Hummingbirds in North Carolina

Susan Campbell has been involved in research and education with a primary focus on birds for over twenty years. She has been the leading hummingbird researcher in North Carolina since 1999, banding over five thousand hummingbirds across the state. The majority of those have been Ruby-throated but over three hundred have been western species. Investigating wintering hummingbirds has been a particular interest since her early days as a staff member at the NC Museum of Natural Sciences in the early 1990s. In addition to being a Research Affiliate with the Museum, she is a Seasonal Naturalist for North Carolina State Parks. Susan is involved with research, education and outreach at Weymouth Woods Sandhills Nature Preserve and a regular contributor to The Pilot newspaper and the Pine Straw and O Henry magazines, published in the Sandhills.

Introduction to Eastern Bluebirds and Their Nesting Habitat

Eastern bluebirds are a favorite in North Carolina backyards and natural areas. Join the Charlotte Wildlife Stewards chapter of the NC Wildlife Federation as they host Martina Nordstrand, an aspiring ornithologist who has traveled the country specifically to add to her life list of birds and to photograph them. Martina's "life list" tops 500 birds, which is quite a feat for any birder! You will be delighted by her informative and engaging presentation.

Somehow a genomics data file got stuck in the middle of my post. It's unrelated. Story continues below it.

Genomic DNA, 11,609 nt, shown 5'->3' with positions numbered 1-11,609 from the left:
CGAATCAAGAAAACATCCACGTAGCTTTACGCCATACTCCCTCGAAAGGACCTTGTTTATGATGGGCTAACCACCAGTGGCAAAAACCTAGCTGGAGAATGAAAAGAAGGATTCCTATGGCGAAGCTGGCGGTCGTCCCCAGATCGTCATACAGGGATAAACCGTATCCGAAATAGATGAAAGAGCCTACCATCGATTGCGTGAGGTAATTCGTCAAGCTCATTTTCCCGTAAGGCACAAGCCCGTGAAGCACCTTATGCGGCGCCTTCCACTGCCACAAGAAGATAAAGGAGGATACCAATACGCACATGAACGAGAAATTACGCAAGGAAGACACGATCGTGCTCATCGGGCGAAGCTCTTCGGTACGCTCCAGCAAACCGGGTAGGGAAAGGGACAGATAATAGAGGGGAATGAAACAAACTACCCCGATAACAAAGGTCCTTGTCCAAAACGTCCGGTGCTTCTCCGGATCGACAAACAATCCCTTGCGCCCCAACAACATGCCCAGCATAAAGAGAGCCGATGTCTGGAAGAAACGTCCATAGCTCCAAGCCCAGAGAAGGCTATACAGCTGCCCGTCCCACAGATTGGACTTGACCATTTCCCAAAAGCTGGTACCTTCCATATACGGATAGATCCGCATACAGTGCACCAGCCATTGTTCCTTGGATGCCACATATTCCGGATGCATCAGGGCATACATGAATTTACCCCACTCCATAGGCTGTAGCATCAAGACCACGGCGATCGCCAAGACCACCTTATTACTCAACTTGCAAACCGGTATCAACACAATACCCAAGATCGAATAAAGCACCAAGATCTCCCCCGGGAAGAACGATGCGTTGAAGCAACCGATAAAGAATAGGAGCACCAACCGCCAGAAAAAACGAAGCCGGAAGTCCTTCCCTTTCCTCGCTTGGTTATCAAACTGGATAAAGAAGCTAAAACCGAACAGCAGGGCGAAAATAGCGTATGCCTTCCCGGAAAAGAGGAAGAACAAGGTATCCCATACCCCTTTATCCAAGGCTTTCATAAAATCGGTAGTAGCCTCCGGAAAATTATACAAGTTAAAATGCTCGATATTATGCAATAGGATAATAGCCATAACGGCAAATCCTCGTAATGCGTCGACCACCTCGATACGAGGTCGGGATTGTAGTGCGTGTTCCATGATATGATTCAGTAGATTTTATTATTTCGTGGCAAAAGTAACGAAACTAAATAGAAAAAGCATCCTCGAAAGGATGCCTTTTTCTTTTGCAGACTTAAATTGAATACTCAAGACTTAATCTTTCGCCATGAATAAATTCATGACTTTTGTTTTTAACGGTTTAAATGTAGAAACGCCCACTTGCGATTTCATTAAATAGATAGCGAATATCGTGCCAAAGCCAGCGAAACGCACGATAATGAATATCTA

The Discovery and Analysis of the Ancient Bald Cypresses of North Carolina

NC Wildlife Federation's Island Wildlife Chapter hosts dendrochronologist Dr. David Stahle for an exploration of the ancient eastern bald cypresses of North Carolina's Black River. Dr. Stahle is the Distinguished Professor of Geography at the University of Arkansas Fayetteville where he founded the Tree Ring Laboratory and The Ancient Bald Cypress Consortium. His research interests include all aspects of dendrochronology, particularly climate change and the proxy evidence for past variation in the El Nino/Southern Oscillation and other large scale atmospheric circulations. Dr Stahle has developed GIS-based predictive models for the location of ancient forests, and is conducting active research in the United States, Mexico and Africa. Dr. Stahle's research is funded by NOAA , NSF , NPS and the USGS and he has published in a variety of journals including, Science, Nature, Journal of Climate and Bulletin of the American Meteorological Society. Dr. Stahle has taught courses in Physical Geography and Conservation of Natural Resources.

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